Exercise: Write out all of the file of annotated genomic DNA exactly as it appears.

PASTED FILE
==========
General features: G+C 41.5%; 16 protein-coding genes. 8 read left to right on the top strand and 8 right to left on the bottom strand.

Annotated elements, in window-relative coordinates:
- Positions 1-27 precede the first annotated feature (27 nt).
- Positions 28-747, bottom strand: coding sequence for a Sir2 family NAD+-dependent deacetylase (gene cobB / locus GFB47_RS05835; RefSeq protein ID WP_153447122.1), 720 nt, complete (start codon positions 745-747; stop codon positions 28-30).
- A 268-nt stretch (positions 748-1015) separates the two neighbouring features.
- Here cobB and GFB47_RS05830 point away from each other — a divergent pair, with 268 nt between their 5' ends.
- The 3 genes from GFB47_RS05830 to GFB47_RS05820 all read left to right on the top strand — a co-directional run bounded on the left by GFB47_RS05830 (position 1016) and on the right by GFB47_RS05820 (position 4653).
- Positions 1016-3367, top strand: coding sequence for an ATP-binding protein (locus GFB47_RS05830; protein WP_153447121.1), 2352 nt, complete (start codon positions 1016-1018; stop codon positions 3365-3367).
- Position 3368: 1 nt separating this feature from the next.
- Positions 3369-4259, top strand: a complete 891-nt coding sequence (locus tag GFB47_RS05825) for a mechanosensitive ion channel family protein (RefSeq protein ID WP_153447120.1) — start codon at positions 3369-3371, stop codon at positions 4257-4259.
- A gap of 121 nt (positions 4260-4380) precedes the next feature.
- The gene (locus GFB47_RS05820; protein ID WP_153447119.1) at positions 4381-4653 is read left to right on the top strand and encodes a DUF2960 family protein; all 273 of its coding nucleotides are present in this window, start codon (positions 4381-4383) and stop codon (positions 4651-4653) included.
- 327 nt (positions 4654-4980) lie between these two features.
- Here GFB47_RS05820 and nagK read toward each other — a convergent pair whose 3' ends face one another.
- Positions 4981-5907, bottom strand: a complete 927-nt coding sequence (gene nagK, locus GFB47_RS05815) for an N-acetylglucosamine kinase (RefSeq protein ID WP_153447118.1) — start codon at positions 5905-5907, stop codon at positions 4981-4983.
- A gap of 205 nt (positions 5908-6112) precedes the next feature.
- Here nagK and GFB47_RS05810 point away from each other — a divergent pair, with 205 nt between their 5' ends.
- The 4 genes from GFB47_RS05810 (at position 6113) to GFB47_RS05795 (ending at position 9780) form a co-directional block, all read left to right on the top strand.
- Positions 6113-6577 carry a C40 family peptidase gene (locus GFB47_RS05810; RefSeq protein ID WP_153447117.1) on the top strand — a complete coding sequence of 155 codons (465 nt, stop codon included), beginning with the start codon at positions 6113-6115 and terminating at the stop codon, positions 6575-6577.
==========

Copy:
General features: G+C 41.5%; 16 protein-coding genes. 8 read left to right on the top strand and 8 right to left on the bottom strand.

Annotated elements, in window-relative coordinates:
- Positions 1-27 precede the first annotated feature (27 nt).
- Positions 28-747, bottom strand: coding sequence for a Sir2 family NAD+-dependent deacetylase (gene cobB / locus GFB47_RS05835; RefSeq protein ID WP_153447122.1), 720 nt, complete (start codon positions 745-747; stop codon positions 28-30).
- A 268-nt stretch (positions 748-1015) separates the two neighbouring features.
- Here cobB and GFB47_RS05830 point away from each other — a divergent pair, with 268 nt between their 5' ends.
- The 3 genes from GFB47_RS05830 to GFB47_RS05820 all read left to right on the top strand — a co-directional run bounded on the left by GFB47_RS05830 (position 1016) and on the right by GFB47_RS05820 (position 4653).
- Positions 1016-3367, top strand: coding sequence for an ATP-binding protein (locus GFB47_RS05830; protein WP_153447121.1), 2352 nt, complete (start codon positions 1016-1018; stop codon positions 3365-3367).
- Position 3368: 1 nt separating this feature from the next.
- Positions 3369-4259, top strand: a complete 891-nt coding sequence (locus tag GFB47_RS05825) for a mechanosensitive ion channel family protein (RefSeq protein ID WP_153447120.1) — start codon at positions 3369-3371, stop codon at positions 4257-4259.
- A gap of 121 nt (positions 4260-4380) precedes the next feature.
- The gene (locus GFB47_RS05820; protein ID WP_153447119.1) at positions 4381-4653 is read left to right on the top strand and encodes a DUF2960 family protein; all 273 of its coding nucleotides are present in this window, start codon (positions 4381-4383) and stop codon (positions 4651-4653) included.
- 327 nt (positions 4654-4980) lie between these two features.
- Here GFB47_RS05820 and nagK read toward each other — a convergent pair whose 3' ends face one another.
- Positions 4981-5907, bottom strand: a complete 927-nt coding sequence (gene nagK, locus GFB47_RS05815) for an N-acetylglucosamine kinase (RefSeq protein ID WP_153447118.1) — start codon at positions 5905-5907, stop codon at positions 4981-4983.
- A gap of 205 nt (positions 5908-6112) precedes the next feature.
- Here nagK and GFB47_RS05810 point away from each other — a divergent pair, with 205 nt between their 5' ends.
- The 4 genes from GFB47_RS05810 (at position 6113) to GFB47_RS05795 (ending at position 9780) form a co-directional block, all read left to right on the top strand.
- Positions 6113-6577 carry a C40 family peptidase gene (locus GFB47_RS05810; RefSeq protein ID WP_153447117.1) on the top strand — a complete coding sequence of 155 codons (465 nt, stop codon included), beginning with the start codon at positions 6113-6115 and terminating at the stop codon, positions 6575-6577.